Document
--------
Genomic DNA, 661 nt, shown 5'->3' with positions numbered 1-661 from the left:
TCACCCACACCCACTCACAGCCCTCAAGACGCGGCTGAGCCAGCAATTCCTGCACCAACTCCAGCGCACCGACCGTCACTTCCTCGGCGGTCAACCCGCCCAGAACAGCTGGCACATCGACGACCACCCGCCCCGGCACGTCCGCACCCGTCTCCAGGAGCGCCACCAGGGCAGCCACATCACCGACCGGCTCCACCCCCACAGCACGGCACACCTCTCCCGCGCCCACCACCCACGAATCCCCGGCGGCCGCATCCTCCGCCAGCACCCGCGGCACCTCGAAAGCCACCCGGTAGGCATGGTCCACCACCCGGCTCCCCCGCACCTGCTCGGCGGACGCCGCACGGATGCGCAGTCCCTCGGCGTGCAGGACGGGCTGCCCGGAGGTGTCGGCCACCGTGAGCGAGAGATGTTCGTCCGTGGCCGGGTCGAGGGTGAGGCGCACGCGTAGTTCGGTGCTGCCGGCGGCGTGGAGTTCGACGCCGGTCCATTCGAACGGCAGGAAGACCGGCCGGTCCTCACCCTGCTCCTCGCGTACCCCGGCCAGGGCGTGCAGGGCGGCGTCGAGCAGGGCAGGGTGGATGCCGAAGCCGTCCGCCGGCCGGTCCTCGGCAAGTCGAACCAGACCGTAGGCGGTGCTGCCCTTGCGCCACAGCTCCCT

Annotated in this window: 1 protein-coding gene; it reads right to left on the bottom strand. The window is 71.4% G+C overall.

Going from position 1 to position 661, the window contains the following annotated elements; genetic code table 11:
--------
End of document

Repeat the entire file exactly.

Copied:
Genomic DNA, 661 nt, shown 5'->3' with positions numbered 1-661 from the left:
TCACCCACACCCACTCACAGCCCTCAAGACGCGGCTGAGCCAGCAATTCCTGCACCAACTCCAGCGCACCGACCGTCACTTCCTCGGCGGTCAACCCGCCCAGAACAGCTGGCACATCGACGACCACCCGCCCCGGCACGTCCGCACCCGTCTCCAGGAGCGCCACCAGGGCAGCCACATCACCGACCGGCTCCACCCCCACAGCACGGCACACCTCTCCCGCGCCCACCACCCACGAATCCCCGGCGGCCGCATCCTCCGCCAGCACCCGCGGCACCTCGAAAGCCACCCGGTAGGCATGGTCCACCACCCGGCTCCCCCGCACCTGCTCGGCGGACGCCGCACGGATGCGCAGTCCCTCGGCGTGCAGGACGGGCTGCCCGGAGGTGTCGGCCACCGTGAGCGAGAGATGTTCGTCCGTGGCCGGGTCGAGGGTGAGGCGCACGCGTAGTTCGGTGCTGCCGGCGGCGTGGAGTTCGACGCCGGTCCATTCGAACGGCAGGAAGACCGGCCGGTCCTCACCCTGCTCCTCGCGTACCCCGGCCAGGGCGTGCAGGGCGGCGTCGAGCAGGGCAGGGTGGATGCCGAAGCCGTCCGCCGGCCGGTCCTCGGCAAGTCGAACCAGACCGTAGGCGGTGCTGCCCTTGCGCCACAGCTCCCT

Annotated in this window: 1 protein-coding gene; it reads right to left on the bottom strand. The window is 71.4% G+C overall.

Going from position 1 to position 661, the window contains the following annotated elements; genetic code table 11: